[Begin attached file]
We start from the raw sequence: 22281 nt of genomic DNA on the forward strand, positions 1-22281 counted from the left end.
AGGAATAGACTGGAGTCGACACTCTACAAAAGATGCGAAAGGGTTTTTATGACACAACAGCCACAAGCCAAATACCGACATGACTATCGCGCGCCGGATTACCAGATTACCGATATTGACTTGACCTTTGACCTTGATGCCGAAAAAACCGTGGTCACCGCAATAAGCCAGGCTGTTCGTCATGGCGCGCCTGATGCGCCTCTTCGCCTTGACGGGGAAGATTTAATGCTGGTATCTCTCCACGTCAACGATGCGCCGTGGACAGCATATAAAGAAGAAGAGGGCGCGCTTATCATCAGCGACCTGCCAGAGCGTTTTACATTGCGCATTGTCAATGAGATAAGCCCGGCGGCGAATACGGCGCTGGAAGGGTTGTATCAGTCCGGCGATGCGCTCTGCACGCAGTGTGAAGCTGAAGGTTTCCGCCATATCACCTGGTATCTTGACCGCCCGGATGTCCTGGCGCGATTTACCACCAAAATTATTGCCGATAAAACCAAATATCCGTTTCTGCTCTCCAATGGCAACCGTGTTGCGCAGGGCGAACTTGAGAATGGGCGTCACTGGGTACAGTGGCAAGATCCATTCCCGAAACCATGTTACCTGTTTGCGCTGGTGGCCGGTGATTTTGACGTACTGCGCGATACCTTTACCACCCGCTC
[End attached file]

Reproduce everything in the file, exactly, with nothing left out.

We start from the raw sequence: 22281 nt of genomic DNA on the forward strand, positions 1-22281 counted from the left end.
AGGAATAGACTGGAGTCGACACTCTACAAAAGATGCGAAAGGGTTTTTATGACACAACAGCCACAAGCCAAATACCGACATGACTATCGCGCGCCGGATTACCAGATTACCGATATTGACTTGACCTTTGACCTTGATGCCGAAAAAACCGTGGTCACCGCAATAAGCCAGGCTGTTCGTCATGGCGCGCCTGATGCGCCTCTTCGCCTTGACGGGGAAGATTTAATGCTGGTATCTCTCCACGTCAACGATGCGCCGTGGACAGCATATAAAGAAGAAGAGGGCGCGCTTATCATCAGCGACCTGCCAGAGCGTTTTACATTGCGCATTGTCAATGAGATAAGCCCGGCGGCGAATACGGCGCTGGAAGGGTTGTATCAGTCCGGCGATGCGCTCTGCACGCAGTGTGAAGCTGAAGGTTTCCGCCATATCACCTGGTATCTTGACCGCCCGGATGTCCTGGCGCGATTTACCACCAAAATTATTGCCGATAAAACCAAATATCCGTTTCTGCTCTCCAATGGCAACCGTGTTGCGCAGGGCGAACTTGAGAATGGGCGTCACTGGGTACAGTGGCAAGATCCATTCCCGAAACCATGTTACCTGTTTGCGCTGGTGGCCGGTGATTTTGACGTACTGCGCGATACCTTTACCACCCGCTC